And being builders, and therefore resourceful, it is sometimes difficult for us to appreciate the bewilderment of civilians when they interact with the built environment. Here are some extracts from readers' letters sent to me at The Sunday Telegraph:
"I have had a kitchen extension built and the concrete floor slopes by up to two inches from one side to the other. My worry is that because the washing machine is not level, it bounces around and hits the sides of the cabinets. The builder says this slope is required by the Building Regulations."
"I've got a damp patch on my wall. It's about three feet off the ground, and about the size of a dinner plate. What is causing it?"
"I recently moved into a bungalow and the water pressure is very poor. It takes at least half an hour to fill the bath. I have had two plumbers in, and they say this is normal in a bungalow. Is this true?"
"We have been in our brand-new house for 18 months and the upstairs floors squeak and creak loudly when anyone walks on them. The noise is so loud that my wife has stopped visiting the bathroom in the night, and is becoming quite neurotic about it. The builders say there is nothing wrong. This was supposed to be our "dream" retirement home. What can we do?"
I have read out these and similar extracts at Chartered Institute of Building meetings, lunches and after-dinner speeches over the past couple of years. My purpose has been to try to illustrate the gulf between us, as builders, and our clients. The result, I am afraid to say, has usually been laughter. It seems that construction professionals find the idea that householders are troubled, bemused, worried, or driven to neurosis by faults in their homes to be an absolute hoot.
I am being slightly unfair, of course. The laughter is usually fuelled by the alcohol, and the Boys' Own environment of these gatherings. And the fact that when you read out details of others' misfortunes, some people will always take it as a joke.
The most troubling theme is not the writers’ ignorance of their homes, but that they don’t know who to turn to
But looked at more closely, the letters are tragic. These are people who have worked hard all their lives to pay the mortgage, buy the house, live the Thatcherite dream, but who don't understand what their walls, floors and roofs are made of, or how they are held together. The population depends on builders to provide them with shelter. If they don't understand how those shelters work, then we should, firstly, be sorry for them, and secondly, be glad that they will be in need of the services of the building industry.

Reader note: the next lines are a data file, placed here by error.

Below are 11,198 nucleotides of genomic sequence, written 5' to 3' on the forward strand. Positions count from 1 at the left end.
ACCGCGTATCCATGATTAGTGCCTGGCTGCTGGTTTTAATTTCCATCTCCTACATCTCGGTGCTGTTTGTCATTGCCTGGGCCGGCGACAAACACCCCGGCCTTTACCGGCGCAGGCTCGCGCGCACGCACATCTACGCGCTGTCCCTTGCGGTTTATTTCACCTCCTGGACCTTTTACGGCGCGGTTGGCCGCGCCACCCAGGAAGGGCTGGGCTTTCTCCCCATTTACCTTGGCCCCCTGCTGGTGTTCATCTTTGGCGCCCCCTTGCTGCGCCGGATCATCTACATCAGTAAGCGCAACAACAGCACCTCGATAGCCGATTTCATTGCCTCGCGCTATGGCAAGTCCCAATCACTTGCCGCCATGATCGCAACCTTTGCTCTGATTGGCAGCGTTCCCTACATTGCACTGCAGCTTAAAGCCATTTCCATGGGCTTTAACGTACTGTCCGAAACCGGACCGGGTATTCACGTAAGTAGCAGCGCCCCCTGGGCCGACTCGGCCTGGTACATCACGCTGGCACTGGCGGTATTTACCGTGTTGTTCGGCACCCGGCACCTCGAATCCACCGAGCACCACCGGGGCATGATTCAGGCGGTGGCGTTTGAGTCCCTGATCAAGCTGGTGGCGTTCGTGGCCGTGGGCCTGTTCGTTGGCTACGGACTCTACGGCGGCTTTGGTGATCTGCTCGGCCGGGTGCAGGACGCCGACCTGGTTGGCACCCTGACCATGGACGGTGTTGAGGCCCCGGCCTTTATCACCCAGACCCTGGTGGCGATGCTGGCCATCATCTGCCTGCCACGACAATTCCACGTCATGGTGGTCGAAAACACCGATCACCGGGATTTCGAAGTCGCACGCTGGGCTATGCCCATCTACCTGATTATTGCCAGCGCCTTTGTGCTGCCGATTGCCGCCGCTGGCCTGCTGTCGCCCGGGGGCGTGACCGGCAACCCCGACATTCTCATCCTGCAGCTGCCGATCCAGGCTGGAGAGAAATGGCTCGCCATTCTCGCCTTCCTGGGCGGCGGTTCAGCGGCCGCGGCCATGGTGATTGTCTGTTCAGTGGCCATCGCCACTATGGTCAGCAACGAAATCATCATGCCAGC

Perhaps the most troubling theme underlying these letters is not the writers' ignorance about how their homes work, but that they haven't a clue who to turn to for help. A common phrase is, "I have been told that my x, y or z needs replacing – what do you think?" But told by whom? On the occasions when I have entered into correspondence with the questioner, the whom often turns out to be a builder who needs the work, or a salesman for the company that wants to do the replacing. As in, "My house is 12 years old. I have been told that because of limescale deposits, all the pipes need replacing."
It's easy for us to joke about the wiles of double glazing salesmen, but in most cases these guys don't have to do any hard selling – the neighbours have done it for them. People buy houses and expect to have to replace the windows, along with the kitchen units. So they don't even bother to look at the existing ones to see if there is anything wrong.
Jeff Howell writes a column for The Sunday Telegraph